### Video Transcript

Radiation known as the solar wind is incident on the top of Earth’s atmosphere with an average intensity of 1.30 kilowatts per meter squared. Suppose that you are building a solar sail that will use the radiation pressure of the solar wind to propel a small toy spaceship with a mass of 0.100 kilograms. The sail is made from a material which perfectly reflects radiation of the solar wind. To assess whether such a project is feasible, answer the following questions, assuming that radiation photons are incident only in normal direction to the sail reflecting surface. What is the radiation pressure of the solar wind on the solar sail? How much acceleration of the toy spaceship would the solar sail produce if the sail’s area is 10.00 meters squared? How much velocity increase of the toy spacecraft would the sail produce in one day’s acceleration? Consider one day as 86.4 times 10 to the third seconds.

In this three-part problem, we’ll call the radiation pressure in part one we want to solve for capital 𝑃. In part two, we’ll call the acceleration of the toy spaceship 𝑎. And in part three, we’ll call the toy spacecraft’s increase in velocity Δ𝑣.

To begin solving for these values, let’s draw a diagram of this scenario. Say we have a picture of Earth and then a dotted line representing the outer edge of Earth’s atmosphere. This is where our solar sail and the payload of the toy spaceship exist. This sail is designed to receive radiation from the sun, called the solar wind, that powers the spaceship and moves it through space.

In the problem statement, we’re told that, at this point in Earth’s atmosphere, the radiation from the sun has an intensity 𝐼 of 1.30 kilowatts per meter squared. To solve for the radiation pressure this solar wind exerts on the sail, we can recall the mathematical relationship for this type of pressure.

Pressure in general is defined as a force spread over an area 𝐴. And with regard to radiation, this pressure is equal to the intensity 𝐼 of that radiation over the speed of light. This particular formulation — radiation pressure equals 𝐼 over 𝑐 — is true when the material receiving radiation absorbs it.

On the other hand, if the material reflects the radiation, a factor of two appears in this equation, because now instead of photon momentum simply being stopped as in the case of an absorbent material, it’s reversed. So the pressure felt by the material is twice as much.

In the case of our solar sail, we’re told in the problem statement that it perfectly reflects radiation from the sun. So when we write an equation for radiation pressure on our solar sail, we include the factor of two. Looking at this equation, we see that 𝐼, the intensity of the sunlight, is given in the problem statement. The speed of light we’ll treat in this problem as exactly 3.00 times 10 to the eighth meters per second.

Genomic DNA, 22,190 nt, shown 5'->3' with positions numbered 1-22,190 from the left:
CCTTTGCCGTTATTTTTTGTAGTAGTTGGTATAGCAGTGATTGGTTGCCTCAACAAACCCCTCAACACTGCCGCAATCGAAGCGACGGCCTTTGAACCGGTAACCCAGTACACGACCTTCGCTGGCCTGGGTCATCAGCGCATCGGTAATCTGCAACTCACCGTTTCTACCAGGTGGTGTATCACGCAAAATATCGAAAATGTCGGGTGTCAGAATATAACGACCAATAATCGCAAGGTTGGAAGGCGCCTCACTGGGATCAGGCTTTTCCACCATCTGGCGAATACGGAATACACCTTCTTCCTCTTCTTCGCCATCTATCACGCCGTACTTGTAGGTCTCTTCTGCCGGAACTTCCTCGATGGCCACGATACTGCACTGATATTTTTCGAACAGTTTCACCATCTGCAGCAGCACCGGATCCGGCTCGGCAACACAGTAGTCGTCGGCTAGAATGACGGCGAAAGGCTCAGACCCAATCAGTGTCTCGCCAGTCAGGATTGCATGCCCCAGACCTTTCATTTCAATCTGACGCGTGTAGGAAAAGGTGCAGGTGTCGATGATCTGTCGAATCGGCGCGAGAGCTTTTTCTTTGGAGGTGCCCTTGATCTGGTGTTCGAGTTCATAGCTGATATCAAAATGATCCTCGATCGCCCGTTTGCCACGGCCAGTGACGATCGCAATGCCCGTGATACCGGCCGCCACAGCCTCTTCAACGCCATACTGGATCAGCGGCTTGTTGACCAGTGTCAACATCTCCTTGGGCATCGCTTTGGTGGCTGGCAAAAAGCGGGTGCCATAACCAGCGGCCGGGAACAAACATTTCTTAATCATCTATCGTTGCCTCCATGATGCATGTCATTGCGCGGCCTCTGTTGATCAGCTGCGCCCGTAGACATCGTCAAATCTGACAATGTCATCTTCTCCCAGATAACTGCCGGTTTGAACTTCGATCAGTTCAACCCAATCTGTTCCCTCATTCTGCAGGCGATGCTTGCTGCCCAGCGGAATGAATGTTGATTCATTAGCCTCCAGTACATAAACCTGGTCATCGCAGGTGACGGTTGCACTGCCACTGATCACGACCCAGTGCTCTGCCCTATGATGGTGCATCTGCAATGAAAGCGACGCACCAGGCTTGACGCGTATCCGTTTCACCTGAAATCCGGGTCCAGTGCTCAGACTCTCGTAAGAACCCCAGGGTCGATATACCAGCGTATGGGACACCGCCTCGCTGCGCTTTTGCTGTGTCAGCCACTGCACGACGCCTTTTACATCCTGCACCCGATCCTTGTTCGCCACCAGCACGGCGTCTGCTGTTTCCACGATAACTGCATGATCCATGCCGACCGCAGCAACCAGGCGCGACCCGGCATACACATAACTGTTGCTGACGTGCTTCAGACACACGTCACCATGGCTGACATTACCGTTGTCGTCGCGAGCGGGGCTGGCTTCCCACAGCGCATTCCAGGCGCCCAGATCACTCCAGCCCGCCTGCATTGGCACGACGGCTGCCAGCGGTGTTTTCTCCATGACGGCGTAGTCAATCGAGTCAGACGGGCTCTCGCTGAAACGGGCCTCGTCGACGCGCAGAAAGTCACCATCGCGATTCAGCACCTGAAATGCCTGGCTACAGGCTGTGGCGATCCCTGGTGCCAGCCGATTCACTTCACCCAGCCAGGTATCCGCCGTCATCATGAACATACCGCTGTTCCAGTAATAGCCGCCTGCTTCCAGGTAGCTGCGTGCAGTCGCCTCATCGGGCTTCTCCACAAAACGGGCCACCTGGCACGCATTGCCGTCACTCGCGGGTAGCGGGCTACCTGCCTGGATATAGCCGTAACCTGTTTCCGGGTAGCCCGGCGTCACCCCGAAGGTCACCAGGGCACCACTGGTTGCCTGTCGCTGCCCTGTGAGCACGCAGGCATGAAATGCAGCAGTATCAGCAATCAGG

So we’re now ready to plug in and solve for 𝑃, the radiation pressure. When we do, we’re careful to use a value in units of watts per meter squared for our intensity, SI units. Entering these values on our calculator, we find that the radiation pressure experienced by the sail is 8.67 times 10 to the negative six newtons per meter squared. Notice that this value has units of force per area consistent with our definition of pressure.

We can now move on to solving for the acceleration that the solar sail and toy spaceship together experience due to this radiation pressure. If we look back at our equation for radiation pressure, we see that force equals pressure times area. And we can recall we’re told the area of the sail in the problem statement. Calling that area 𝐴, it’s equal to 10.00 meters squared.

Now we can recall an equation that relates force with acceleration. Newton’s second law says that the net force acting on an object equals its mass times its acceleration. If we assume that the force due to the solar wind is the only force acting on our sail and toy spaceship, then we can write that that force which equals pressure times area also equals mass times acceleration. If we rearrange this equation to solve for 𝑎, we see that it’s pressure times area over mass.

In the statement of the problem, we’re told that the mass of the toy spaceship is 0.100 kilograms. We’re also given 𝐴 in the problem statement. And we’ve solved for the pressure 𝑃. So we’re now ready to plug in and solve for acceleration 𝑎.

When we enter these values on our calculator, we find that, to three significant figures, the acceleration is 8.67 times 10 to the negative fourth meters per second squared. That’s how much the toy spaceship accelerates due to the solar wind.

We now lastly want to solve for the change in velocity that the spaceship experiences over the course of one day, 𝑡 equals 86.3 times 10 to the third seconds, due to the acceleration that it undergoes, caused by the radiation pressure. We can recall that acceleration 𝑎 is defined as a change in velocity Δ𝑣 over change in time.

Rearranging this equation and expressing it in terms of our variables, that means that Δ𝑣 equals 𝑎 times 𝑡. Since we’ve solved for 𝑎 and we’re given 𝑡, we’re now ready to plug in and solve for Δ𝑣. When we do, as we look at the units, notice that a factor of seconds cancels out. And our final answer will have units of meters per second, the units of velocity.

Calculating this value, we find that it’s equal to 74.9 meters per second. That’s how fast the spaceship would be moving after one day of being accelerated from rest by the solar wind.